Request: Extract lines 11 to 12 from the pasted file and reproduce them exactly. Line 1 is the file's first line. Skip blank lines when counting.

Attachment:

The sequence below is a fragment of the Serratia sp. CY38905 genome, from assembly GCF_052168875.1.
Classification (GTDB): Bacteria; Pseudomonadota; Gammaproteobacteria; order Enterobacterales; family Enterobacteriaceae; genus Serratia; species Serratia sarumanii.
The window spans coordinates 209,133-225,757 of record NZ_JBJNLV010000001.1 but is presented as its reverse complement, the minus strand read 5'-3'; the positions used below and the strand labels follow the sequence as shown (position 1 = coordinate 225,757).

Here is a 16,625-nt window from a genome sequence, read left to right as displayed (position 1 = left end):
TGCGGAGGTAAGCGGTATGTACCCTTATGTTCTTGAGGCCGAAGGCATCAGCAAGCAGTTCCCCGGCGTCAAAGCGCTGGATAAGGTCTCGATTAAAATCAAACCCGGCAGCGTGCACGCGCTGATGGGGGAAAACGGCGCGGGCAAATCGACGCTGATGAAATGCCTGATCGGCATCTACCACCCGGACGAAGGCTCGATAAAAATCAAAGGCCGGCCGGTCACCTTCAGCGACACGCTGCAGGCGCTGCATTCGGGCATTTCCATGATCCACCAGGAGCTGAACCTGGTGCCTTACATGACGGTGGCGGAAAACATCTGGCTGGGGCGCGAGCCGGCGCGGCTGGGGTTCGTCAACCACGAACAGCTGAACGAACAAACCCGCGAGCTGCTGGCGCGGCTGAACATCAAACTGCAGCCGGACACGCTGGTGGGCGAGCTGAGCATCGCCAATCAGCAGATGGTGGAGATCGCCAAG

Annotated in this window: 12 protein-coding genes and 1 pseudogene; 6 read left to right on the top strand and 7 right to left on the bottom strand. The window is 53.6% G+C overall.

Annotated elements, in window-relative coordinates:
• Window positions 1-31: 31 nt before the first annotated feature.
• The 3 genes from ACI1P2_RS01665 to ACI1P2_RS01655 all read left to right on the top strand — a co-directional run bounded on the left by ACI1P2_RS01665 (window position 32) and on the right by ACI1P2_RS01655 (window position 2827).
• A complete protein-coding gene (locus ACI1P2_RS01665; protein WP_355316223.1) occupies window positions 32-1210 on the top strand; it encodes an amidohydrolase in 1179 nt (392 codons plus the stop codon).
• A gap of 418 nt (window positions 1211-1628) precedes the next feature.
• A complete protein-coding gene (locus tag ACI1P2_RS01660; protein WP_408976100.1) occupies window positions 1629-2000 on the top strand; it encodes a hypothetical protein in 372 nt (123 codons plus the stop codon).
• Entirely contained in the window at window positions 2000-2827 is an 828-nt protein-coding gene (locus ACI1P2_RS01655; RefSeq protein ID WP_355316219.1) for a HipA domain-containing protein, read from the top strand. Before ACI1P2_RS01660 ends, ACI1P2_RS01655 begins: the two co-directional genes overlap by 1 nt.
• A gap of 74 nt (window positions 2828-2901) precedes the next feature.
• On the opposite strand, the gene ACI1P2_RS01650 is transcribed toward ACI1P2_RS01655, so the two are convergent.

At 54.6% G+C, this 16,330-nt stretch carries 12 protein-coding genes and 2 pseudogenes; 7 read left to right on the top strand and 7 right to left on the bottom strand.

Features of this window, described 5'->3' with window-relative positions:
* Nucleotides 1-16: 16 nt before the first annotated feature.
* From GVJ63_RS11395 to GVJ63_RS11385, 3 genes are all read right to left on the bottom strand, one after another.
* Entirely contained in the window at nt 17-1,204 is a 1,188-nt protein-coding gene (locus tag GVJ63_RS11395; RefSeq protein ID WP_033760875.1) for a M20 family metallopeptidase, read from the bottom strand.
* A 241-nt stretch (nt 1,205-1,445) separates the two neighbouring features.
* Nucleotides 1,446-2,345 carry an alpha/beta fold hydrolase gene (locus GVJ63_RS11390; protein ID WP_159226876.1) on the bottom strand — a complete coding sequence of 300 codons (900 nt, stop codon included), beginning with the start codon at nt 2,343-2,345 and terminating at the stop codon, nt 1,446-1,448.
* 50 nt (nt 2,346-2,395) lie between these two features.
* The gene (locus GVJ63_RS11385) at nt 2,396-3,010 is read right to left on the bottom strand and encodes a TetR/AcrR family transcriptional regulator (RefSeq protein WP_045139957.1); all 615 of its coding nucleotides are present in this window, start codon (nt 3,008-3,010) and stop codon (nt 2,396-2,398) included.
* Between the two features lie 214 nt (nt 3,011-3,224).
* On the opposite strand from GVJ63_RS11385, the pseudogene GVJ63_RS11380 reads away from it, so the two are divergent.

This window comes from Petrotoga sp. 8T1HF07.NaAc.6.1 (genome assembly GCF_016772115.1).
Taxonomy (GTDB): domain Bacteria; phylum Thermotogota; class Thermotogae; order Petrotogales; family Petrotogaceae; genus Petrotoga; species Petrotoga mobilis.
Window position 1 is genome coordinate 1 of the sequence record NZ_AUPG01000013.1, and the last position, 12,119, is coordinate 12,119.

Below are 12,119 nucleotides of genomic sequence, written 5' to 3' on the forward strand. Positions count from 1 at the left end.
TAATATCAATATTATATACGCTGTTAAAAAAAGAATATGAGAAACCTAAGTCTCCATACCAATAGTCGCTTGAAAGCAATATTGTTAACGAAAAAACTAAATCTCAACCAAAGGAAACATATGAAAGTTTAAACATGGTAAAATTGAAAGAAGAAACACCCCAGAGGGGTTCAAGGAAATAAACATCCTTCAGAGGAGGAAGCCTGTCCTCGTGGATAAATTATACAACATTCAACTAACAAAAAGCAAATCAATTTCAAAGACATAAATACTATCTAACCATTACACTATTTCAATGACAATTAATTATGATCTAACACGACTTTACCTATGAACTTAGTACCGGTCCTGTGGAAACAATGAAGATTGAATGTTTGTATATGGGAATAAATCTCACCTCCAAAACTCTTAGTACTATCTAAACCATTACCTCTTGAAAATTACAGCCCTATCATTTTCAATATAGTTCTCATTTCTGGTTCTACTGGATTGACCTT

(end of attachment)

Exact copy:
• A gap of 418 nt (window positions 1211-1628) precedes the next feature.
• A complete protein-coding gene (locus tag ACI1P2_RS01660; protein WP_408976100.1) occupies window positions 1629-2000 on the top strand; it encodes a hypothetical protein in 372 nt (123 codons plus the stop codon).